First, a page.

For the first time, private companies will collect samples from a space body.
The selected companies are Lunar Outpost from Denver, USA, Ispace Japan from Tokyo, Japan, Luxembourg-based Ispace World and Maston Space Systems from Mojave, California, USA. They all have already planned missions to the moon.
The goal is to show how private companies collect samples and test the legal framework for transmitting ownership of samples taken to the moon, said Phil McAllister, director of commercial space flight development at NASA, BTA reported.
"It is yet to be determined how we will collect this material. At this stage, we have no plans on how we will physically acquire it, "he explained.
NASA's goal is basically to set a precedent for sample collection under the International Space Treaty, which allows countries around the world to extract resources from space objects without claiming ownership of the territories, said Mike Gold, international relations director at NASA. According to him, it is extremely important to resolve legal and regulatory issues in advance so as not to impede innovation and development in space exploration.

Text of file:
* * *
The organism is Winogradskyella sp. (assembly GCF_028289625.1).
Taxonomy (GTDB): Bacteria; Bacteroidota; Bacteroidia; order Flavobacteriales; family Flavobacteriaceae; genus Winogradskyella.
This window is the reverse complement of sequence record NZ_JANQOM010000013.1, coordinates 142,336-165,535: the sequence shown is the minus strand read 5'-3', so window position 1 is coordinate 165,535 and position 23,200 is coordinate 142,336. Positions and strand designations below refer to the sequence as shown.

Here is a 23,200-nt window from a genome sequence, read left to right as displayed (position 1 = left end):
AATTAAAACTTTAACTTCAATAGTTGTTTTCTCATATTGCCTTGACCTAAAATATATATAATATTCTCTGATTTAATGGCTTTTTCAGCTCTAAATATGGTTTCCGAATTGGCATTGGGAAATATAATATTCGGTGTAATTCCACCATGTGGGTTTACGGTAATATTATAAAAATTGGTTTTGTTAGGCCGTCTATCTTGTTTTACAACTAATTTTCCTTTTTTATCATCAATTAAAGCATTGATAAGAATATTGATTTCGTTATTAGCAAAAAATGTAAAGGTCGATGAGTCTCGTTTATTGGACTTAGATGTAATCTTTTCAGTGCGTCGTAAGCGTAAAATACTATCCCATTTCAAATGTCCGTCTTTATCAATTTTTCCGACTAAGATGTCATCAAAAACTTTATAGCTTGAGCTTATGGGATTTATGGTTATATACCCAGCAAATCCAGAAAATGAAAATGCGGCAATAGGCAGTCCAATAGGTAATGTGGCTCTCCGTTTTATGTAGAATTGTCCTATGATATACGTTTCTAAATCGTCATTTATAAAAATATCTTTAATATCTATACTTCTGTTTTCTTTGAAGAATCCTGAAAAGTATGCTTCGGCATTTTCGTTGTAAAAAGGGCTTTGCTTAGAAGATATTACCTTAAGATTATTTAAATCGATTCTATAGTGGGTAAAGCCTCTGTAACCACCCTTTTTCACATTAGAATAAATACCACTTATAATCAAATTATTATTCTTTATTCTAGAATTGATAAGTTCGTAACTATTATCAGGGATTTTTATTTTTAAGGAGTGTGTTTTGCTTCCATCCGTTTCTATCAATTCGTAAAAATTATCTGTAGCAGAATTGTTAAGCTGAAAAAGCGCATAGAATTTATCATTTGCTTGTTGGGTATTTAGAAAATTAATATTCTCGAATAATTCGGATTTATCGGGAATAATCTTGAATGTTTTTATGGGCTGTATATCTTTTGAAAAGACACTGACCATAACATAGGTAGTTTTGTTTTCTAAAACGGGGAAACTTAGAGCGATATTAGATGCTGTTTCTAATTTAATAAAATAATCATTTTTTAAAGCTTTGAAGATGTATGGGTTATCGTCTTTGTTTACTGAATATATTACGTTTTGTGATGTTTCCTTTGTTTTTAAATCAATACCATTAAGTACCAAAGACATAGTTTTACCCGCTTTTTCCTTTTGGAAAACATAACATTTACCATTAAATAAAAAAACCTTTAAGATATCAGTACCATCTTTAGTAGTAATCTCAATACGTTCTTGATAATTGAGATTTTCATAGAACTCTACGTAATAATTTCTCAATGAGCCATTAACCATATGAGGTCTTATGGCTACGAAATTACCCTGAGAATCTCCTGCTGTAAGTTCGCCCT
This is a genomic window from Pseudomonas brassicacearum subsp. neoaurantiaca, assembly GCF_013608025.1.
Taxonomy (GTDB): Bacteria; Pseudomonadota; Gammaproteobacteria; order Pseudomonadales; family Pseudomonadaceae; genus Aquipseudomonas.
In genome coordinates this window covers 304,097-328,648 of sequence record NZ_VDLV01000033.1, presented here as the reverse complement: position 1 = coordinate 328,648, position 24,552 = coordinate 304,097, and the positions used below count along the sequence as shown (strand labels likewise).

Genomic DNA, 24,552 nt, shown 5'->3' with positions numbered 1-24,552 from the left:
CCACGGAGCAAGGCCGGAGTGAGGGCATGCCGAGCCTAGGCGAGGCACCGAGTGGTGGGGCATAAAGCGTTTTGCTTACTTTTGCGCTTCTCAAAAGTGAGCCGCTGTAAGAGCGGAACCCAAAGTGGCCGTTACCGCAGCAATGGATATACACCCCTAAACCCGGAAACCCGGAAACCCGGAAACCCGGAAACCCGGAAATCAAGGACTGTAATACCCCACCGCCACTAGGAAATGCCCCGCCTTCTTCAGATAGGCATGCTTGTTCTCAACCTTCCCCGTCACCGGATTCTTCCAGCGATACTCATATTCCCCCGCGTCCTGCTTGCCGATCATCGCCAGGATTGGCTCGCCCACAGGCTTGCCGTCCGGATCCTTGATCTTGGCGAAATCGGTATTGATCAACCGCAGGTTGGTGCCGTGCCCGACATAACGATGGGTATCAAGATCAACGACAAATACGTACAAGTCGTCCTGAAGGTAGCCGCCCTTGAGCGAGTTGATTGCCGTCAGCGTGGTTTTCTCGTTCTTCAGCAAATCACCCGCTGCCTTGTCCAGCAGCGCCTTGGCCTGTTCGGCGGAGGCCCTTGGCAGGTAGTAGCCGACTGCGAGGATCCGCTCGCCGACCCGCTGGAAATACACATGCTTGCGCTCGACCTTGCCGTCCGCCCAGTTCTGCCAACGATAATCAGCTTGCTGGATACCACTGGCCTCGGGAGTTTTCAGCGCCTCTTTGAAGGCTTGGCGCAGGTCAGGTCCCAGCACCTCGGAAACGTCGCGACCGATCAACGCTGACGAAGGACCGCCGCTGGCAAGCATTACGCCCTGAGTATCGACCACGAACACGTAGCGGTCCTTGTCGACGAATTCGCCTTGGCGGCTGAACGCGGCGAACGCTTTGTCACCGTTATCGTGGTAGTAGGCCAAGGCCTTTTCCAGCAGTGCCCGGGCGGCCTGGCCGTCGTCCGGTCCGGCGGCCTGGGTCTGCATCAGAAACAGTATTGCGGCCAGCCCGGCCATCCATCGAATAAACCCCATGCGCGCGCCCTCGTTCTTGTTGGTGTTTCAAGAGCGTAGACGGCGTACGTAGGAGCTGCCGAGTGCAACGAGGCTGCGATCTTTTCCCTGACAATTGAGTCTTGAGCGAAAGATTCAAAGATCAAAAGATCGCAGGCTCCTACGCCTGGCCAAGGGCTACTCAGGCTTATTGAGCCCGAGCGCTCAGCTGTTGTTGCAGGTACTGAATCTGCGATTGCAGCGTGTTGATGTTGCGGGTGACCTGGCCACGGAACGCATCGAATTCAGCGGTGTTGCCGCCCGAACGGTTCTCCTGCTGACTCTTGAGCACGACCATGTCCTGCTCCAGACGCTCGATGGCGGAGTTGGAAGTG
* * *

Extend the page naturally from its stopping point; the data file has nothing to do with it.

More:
"Lunar Outpost”, founded in 2017, works on technologies for long-term human presence on the moon. She will use for her flight to the moon the Blue Moon Company's Blue Origin cargo spacecraft of Jeff Bezos. Lunar Outpost is also working on other NASA projects and has offered to participate in sample collection for just one dollar.
The contracts with Ispace Japan and its European affiliate Ispace Europe are for $5000 each. Companies will use Japan's Hakuto spacecraft are the lunar mission.
"Fatten” will fly to the moon with its own “Fatty Exel-1" apparatus, which is part of NASA's commercial lunar supply program, with a $15,000 contract.
The task of the four companies is to collect a small amount of regolite from the lunar surface - from 50 grams to half a kilogram. They should show NASA photos of the collected material along with information exactly where it was from. The company will then hand over ownership of the samples to the US space agency under a contract.
NASA chose 4 private companies to collect samples from the moon
Four companies will collect lunar surface samples for NASA by 2023, in preparation for an astronaut mission to Earth's natural satellite in 2024, UPI reported, citing a U.S. space agency announcement.tags: